SPECIES

Long-billed Gnatwren Ramphocaenus melanurus

Harold F. Greeney, Jonathan L. Atwood, Susannah B. Lerman, and Andrew J. Spencer
Version: 2.0 — Published July 16, 2020

Sounds and Vocal Behavior

Welcome to Birds of the World!

You are currently viewing one of the free accounts available in our complimentary tour of Birds of the World. In this courtesy review, you can access all the life history articles and the multimedia galleries associated with this account.

For complete access to all accounts, a subscription is required.

Subscribe Now

Already a subscriber? Sign in

Sounds and Vocal Behavior

There have been no studies of functions or behaviors associated with the vocalizations of Long-billed Gnatwren. It vocalizes rather frequently while foraging, and numerous authors have pointed to this being the best way to locate them.

Vocalizations

Vocal Array

Though a vocal species, almost all recordings are of Song or Chit calls. The line between song and call is unclear for certain trilled series, and some variations may serve both functions. Several other, rarer, vocalizations exist, but more study is needed on all of them.

Song. The most frequently heard vocalization, across the range of the species, is a long (c 2-2.5 sec) trill (44, 45). In most versions, the notes are delivered at an even pitch, but some versions also rise or fall slightly in pitch or vary somewhat in speed (16, 32); these may be linked to geographic variation. Usually the trill is quite fast, but some variations much slower (slow enough to count the notes) and more musical. The trill is frequently preceded by introductory notes, which can vary from a "quiet chortle" (11) to a more complex series of rattles to the point that the whole song is two- or three-parted. Other variations include "lower and gruffer trills, often preceded by quiet chatters" (11).

Complex song. Rarely heard, a quiet series of nasal whistled notes and chips given quickly, usually for a prolonged duration (up to 30s), sometimes mixed with more typical song phrases. At least one example contains some mimicry. Very few recordings available, so little to no information on variability, context, or function.

Chit. The most commonly heard call, a slightly nasal, slightly upslurred Chit note from c 2-10 kHz. Can be given individually, but most often as a prolonged series of up to 4-5 notes/s. Some variation in pitch may be related to the level of alarm, but more study needed. Sometimes given mixed with Churt notes or Churrs.

Churr. Given in high alarm, a rapid, relatively low-pitched, stuterring trill. Variable in duration, from c 0.5s to 2s or more. The boundary between some Churrs and agitated song not always clear. Has been described as a “low churring” (trinitatis; 32), a rapidly repeated, nasal cheut-cheut, a slower chir-r-r chir-r, and a “dry, crackling chatter” reminiscent of White-bellied Wren Uropsila leucogastra (rufiventris; 11).

Churt. A relatively low-pitched, rough and slightly nasal tchup or churt, slightly longer in duration than the more common Chit call, and often given in conjunction with it. No information on context or function.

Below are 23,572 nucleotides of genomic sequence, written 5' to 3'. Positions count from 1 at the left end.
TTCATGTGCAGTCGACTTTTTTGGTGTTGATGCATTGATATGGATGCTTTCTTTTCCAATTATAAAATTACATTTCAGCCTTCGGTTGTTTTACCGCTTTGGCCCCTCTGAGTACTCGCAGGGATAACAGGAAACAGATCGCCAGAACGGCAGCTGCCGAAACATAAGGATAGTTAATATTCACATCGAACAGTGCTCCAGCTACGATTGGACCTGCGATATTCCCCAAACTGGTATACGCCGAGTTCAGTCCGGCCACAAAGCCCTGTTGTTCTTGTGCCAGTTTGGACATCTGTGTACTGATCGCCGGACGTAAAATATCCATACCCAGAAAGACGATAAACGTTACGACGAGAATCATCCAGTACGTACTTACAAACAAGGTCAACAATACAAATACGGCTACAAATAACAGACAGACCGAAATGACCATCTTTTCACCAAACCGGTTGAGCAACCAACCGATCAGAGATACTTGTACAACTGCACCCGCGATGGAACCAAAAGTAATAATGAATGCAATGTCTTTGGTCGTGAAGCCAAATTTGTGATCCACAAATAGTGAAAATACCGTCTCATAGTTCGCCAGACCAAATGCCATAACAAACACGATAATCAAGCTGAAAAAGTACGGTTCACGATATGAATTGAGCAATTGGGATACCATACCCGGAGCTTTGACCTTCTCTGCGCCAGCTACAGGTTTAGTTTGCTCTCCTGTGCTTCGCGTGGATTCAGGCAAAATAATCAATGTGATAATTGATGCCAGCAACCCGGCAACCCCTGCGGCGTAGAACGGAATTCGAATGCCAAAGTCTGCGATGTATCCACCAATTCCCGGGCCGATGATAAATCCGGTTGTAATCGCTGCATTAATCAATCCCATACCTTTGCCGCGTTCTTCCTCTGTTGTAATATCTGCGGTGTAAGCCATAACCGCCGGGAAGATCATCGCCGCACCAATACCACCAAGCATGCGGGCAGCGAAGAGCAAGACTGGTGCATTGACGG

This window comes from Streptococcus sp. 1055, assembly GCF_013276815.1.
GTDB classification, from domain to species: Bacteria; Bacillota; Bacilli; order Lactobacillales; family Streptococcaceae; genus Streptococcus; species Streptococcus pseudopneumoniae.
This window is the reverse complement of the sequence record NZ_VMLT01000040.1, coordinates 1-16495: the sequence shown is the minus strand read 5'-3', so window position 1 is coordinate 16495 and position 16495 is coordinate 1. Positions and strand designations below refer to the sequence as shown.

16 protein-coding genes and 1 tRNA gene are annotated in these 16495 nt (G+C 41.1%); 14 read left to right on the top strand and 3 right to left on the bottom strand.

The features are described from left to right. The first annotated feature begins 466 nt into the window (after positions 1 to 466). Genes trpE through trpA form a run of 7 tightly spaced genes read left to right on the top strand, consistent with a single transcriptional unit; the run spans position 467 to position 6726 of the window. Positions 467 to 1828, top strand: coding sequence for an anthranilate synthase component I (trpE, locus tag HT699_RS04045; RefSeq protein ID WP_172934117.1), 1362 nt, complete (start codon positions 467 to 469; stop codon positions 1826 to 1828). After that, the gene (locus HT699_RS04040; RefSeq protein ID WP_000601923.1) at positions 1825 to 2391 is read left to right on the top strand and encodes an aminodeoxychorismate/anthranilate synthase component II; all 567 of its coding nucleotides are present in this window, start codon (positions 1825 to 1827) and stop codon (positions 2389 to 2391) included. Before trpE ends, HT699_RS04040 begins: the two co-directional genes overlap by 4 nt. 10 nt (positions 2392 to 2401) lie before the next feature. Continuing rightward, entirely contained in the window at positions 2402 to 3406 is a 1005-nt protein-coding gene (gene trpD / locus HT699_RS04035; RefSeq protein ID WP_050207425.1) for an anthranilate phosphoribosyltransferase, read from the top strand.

Geographic Variation

There is a measure of individual and/or geographical variation of vocalizations from across the range of the species, although it can be difficult to disentangle differences between authors in transcribing the song, from differences in the songs themselves. In Ecuador, the song heard east of the Andes (duidae) has a steadier, more even pitch, but the song of the population west of the Andes (rufiventris) is described as more musical, with more varied pitch and tendency to rise at beginning (365). Most recordings from Mexico vary in pitch, with relatively few evenly-pitched songs; Howell and Webb (11) describe the trill as rising and falling, and liken it to the trill of northern populations of Tropical Pewee Contopus cinereus. In Colombia, the Song in many recordings much slower and more musical, described as wheit-wheit-wheit-wheit-wheit-wheit, preceded by quiet chert, chert-sweet or skee-er chortle, and recordings from Valle de Cauca sometimes have more complex introductions than found elsewhere.

Phenology

Sings throughout year (7), but more study needed to determine what, if any, seasonal variations exist.

Daily Pattern of Vocalizing

Song activity is greatest from early to mid morning, but also regular during afternoon(7). Calls heard at any time of day.

Places of Vocalizing

Sings mostly from middle canopy (44), but also from lower in dense growth. Calls given from a variety of locations, but almost always while hidden in dense habitat, including vine tangles and bamboo.

Gender Differences

No information.

Repertoire and Delivery of Songs

Little studied. Some variation noted in individual repertoires, with variable numbers of introductory notes and the musicality of the main trilled component of the Song. A drier, less musical version of the typical trill may be given during active foraging (16).

Social Context and Presumed Functions of Vocalizations

More study needed, especially to elucidate the boundary between Songs that serve a territorial function and those that are given as alarm or contact calls. Chit most often given in alarm, but sometimes heard from foraging birds. Churrs typically given in high alarm, including in the presence of potential predators. Little information on Whisper Song; one example given in response to playback, but another heard from an apparently unalarmed bird foraging.

Nonvocal Sounds

None known.

Recommended Citation

Greeney, H. F., J. L. Atwood, S. B. Lerman, and A. J. Spencer (2020). Long-billed Gnatwren (Ramphocaenus melanurus), version 2.0. In Birds of the World (T. S. Schulenberg, B. K. Keeney, and S. M. Billerman, Editors). Cornell Lab of Ornithology, Ithaca, NY, USA. https://doi.org/10.2173/bow.lobgna5.02